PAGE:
MMDC is easily one of my favorite text editors. It’s only surpassed by Sublime Text, but when I’m on my Mac, I almost always have MMDC open for text editing.2 You can tell a lot about a text editor by the preferences and MMDC said everything I wanted to hear.
MultiMarkdown Composer | $12 on MAS
Path Finder is another one of those Mac utilities that seems superfluous until you use it for awhile. It’s a replacement for the Finder and innovated with tabs long before Mavericks or pretty much any other Finder enhancer.
Turn on info panels to get detailed file info directly in the file view. Add a Terminal panel that is linked to the folder view. There are almost a dozen different tools that can be exposed right in the file browser, such as SVN or Git, Spotlight meta data, or tags and ratings.
I still use the Finder for basic work, but when I’m working with a lot of files or directories, I immediately go to Path Finder. Unlike the Finder in Mavericks, there’s no lag when using tabs and the file copy process is much more robust. Ever have the Finder fail to finish a large file copy? Path Finder is rock solid.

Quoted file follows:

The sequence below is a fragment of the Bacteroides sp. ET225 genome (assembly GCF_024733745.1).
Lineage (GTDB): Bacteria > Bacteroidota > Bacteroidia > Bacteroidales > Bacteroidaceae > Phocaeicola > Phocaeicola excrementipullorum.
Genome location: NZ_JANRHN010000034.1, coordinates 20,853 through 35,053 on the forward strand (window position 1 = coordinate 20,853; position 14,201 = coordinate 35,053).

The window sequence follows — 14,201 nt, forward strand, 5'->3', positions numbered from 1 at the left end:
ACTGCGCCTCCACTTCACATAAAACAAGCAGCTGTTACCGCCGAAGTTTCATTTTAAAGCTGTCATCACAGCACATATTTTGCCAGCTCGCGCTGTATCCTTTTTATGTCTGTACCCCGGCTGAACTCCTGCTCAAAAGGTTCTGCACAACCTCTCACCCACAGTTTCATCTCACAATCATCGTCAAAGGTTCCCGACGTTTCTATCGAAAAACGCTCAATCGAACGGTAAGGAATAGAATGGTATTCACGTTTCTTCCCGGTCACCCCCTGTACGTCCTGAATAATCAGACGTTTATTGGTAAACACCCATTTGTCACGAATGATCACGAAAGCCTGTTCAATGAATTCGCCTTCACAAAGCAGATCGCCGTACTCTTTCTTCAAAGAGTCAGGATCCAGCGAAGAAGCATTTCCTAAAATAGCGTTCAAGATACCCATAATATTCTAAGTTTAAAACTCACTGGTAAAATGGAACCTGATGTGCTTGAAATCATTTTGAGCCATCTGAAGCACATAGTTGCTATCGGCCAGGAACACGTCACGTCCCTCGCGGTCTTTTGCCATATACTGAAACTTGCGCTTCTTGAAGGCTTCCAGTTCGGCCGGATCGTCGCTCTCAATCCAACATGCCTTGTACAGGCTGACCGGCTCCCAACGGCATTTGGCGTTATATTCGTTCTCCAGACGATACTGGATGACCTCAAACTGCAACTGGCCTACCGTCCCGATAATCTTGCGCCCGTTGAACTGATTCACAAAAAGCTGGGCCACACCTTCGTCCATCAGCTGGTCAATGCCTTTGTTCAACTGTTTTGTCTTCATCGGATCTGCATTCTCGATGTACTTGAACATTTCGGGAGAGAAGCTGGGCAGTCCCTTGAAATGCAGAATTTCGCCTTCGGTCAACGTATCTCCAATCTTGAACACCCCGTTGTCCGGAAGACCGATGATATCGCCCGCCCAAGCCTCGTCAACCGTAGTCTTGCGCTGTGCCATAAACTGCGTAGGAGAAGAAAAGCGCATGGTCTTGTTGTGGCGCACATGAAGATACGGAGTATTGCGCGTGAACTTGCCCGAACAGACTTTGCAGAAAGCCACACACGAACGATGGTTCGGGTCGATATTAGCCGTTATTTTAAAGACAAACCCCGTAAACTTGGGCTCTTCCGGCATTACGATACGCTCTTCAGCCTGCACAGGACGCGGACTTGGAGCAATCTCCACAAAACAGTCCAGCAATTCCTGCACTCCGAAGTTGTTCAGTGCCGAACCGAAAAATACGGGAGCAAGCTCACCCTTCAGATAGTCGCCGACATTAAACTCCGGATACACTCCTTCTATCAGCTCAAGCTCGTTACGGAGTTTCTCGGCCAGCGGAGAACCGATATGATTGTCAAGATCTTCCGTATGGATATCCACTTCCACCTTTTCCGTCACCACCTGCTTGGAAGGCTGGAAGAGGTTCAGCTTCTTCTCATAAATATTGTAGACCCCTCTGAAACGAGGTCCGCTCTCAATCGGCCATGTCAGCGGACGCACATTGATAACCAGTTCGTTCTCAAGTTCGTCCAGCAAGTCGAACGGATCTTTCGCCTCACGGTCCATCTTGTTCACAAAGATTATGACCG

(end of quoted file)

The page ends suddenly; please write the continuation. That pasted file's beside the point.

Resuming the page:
One of my favorite features is the stack. It’s a temporary holding place for files and folders. I browse around collecting files on the stack and then drag them all at once (or individually) to a new location. It’s a major time saver.
Path Finder | $40 Direct Download
Shush is another simple little menu bar application that does one thing: Toggle microphone input off and on. I usually start Shush whenever I start a Skype call. It’s a convenient way to mute myself by tapping one button on my keyboard. The visual cue in the menu bar is a sanity check to know when I’m muted.
Shush | $3 MAS
Tap Forms is a personal database manager for Mac. Think of it as a more thoughtful and continuously developed version of Bento.
Tap Forms lets you create a database for just about anything you need. Add fields, and data types to create smart data forms. Import and export in a variety of formats too.
The real blockbuster feature of Tap Forms is the iCloud syncing with iOS. Grab the iPhone and iPad apps, where you can build and edit existing forms or just use them for quick entry and barcode scanning.
There’s so much to like in Tap Forms like smart search lists and alerts as well as image import and security features. It’s an extremely flexible tool and the ubiquitous access and sync on Mac and iOS is really satisfying.
Tap Forms for Mac | $30 MAS